It’s common to accuse a writer of writing the same thing over again. In many cases this merely means the writer sticks to variations on a theme. Sometimes, though, it feels like each novel is another installment in an iterative process designed to get at a central idea. As I continue to read William Gibson’s novels, I continue to get a better idea of the novel he is trying to write. Mona Lisa Overdrive mixes the legacy of the previous two Sprawl books with a corporate espionage–fuelled plot worthy of Spook Country. The result is a novel that bridges these two aspects of Gibson’s writing, providing a pivot around which his work revolves.
Neuromancer was fundamentally a caper. Fondly remembered now for introducing cyberspace and cyberpunk, it’s an adventure across the world and into low-Earth orbit at the beck and call of an AI seeking to escape from itself. In contrast, Count Zero is almost more grounded in the petty machinations of we lowly humans. Mona Lisa Overdrive reconciles these two universes: in the years since the events of Neuromancer, something strange has been happening in the matrix. People have noticed, and they are trying to find out. But Angie Mitchell—daughter of the late Christopher Mitchell from the previous book—has risen to no small fame of her own, and her interesting abilities with the Sense/Net have made her a target. Mona is likewise a target—because she looks like Angie. Kumiko? Doesn’t look like Angie, but as the daughter of a powerful Japanese businessman, she is a target all the same.
I love how Gibson writes excellent women characters. I mentioned this a little in my review of Pattern Recognition. Can we take a moment to stop and reflect on the fact that Gibson features great women in all of his novels? Molly/Sally, Chevette, Marly, Chia, Hollis, and Cayce (my fav). It’s not a fluke. Gibson is proof that a white man can not only write women like they are people (because they are), but he can do it over, and over, and still write good books. And he’s been doing it since the 1980s.
This is relevant to Mona Lisa Overdrive in particular because of how three main characters are targets, as I explained above. Angie and Mona are being constantly manipulated, one by her corporation and the other by the people plotting to kidnap her. Kumiko (who is 12) has been shipped off to London—literally halfway around the world—because it should be safer for her, yet she gets embroiled in the power plays there and finds herself on the streets with a semi-sentient biochip personality guiding her. (I don’t think it’s an accident that the youngest of these three women also fares the best and, in the end, exhibits the most independence and resilience.)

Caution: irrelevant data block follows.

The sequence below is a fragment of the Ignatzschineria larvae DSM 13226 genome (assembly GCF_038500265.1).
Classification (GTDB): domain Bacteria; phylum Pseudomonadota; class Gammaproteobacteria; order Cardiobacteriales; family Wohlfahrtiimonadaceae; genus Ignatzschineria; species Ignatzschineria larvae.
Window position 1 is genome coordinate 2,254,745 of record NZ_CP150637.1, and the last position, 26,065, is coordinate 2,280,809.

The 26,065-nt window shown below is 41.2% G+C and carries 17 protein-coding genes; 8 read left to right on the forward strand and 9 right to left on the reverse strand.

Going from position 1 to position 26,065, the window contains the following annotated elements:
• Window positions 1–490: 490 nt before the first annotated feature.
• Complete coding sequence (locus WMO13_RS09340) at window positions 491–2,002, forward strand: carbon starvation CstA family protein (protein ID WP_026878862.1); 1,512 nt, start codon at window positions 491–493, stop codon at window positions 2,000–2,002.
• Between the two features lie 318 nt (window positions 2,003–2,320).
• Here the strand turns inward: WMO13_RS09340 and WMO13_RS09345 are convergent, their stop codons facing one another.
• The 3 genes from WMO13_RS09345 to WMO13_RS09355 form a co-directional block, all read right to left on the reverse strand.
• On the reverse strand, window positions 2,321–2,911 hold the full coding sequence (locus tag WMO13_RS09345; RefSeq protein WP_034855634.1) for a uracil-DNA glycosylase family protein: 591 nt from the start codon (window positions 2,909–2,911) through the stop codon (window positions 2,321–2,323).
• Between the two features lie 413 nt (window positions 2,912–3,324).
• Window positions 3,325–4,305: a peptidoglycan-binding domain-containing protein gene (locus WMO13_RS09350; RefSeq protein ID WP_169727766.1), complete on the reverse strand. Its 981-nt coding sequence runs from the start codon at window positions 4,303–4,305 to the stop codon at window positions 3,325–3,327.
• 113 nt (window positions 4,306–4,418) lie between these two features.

Gibson once again shows his ability to quickly establish a character with some broad but careful strokes. Mona in particular spends time ruminating on her days in Cleveland, and we quickly get a sense of the experiences that have shaped her as a person. I wish we had more time to spend with her; of all the characters in the book, hers feels like it had the least time to develop. Kumiko learns a great deal in London; Angie is gradually coming out of her shell; Slick is shocked, I would say, out of the torpor he has fallen into in Dog Solitude. Mona, arguably eponymous, is afforded only the briefest of opportunities to shine.
The ending is both open-ended and curious. I’m fascinated by the dual culmination: Mona becoming Angie, Angie joining Colin and the Finn and Bobby, echoes and whispers again of that Centauri intelligence first hinted at in Neuromancer. Gibson frustratingly refuses the play the game: there’s so much more story he could tell, but he leaves off—that’s not the story he’s telling here. This is not a book about AI evolution or posthumanism so much as it is a book about the way that people’s lives can be influenced by the most esoteric and indirect events. There are times when Gibson’s characters, though always with agency, seem to lack much power. Even Sally—aka the venerable Molly Millions—is manipulated, by someone else who is himself manipulated by a higher power. Where does it stop? It probably doesn’t, is the implication. And so even as our technologies advance and we hurtle forward towards our bright and grimy future, we continue manipulating each other at the same fundamental levels we have for thousands of years.
I enjoyed Mona Lisa Overdrive as an adventure. It’s fast-paced, a little emotional and brutal, and very engaging. It’s not as adept as some of Gibson’s other novels at portraying the strange, usually unanticipated consequences of our exploration of digital technology and cyberspace. That’s OK, though. I don’t mean to discount this novel for that, only underline that within the margins of tolerance that define a “Gibson” novel, this one adheres to some parameters more than others.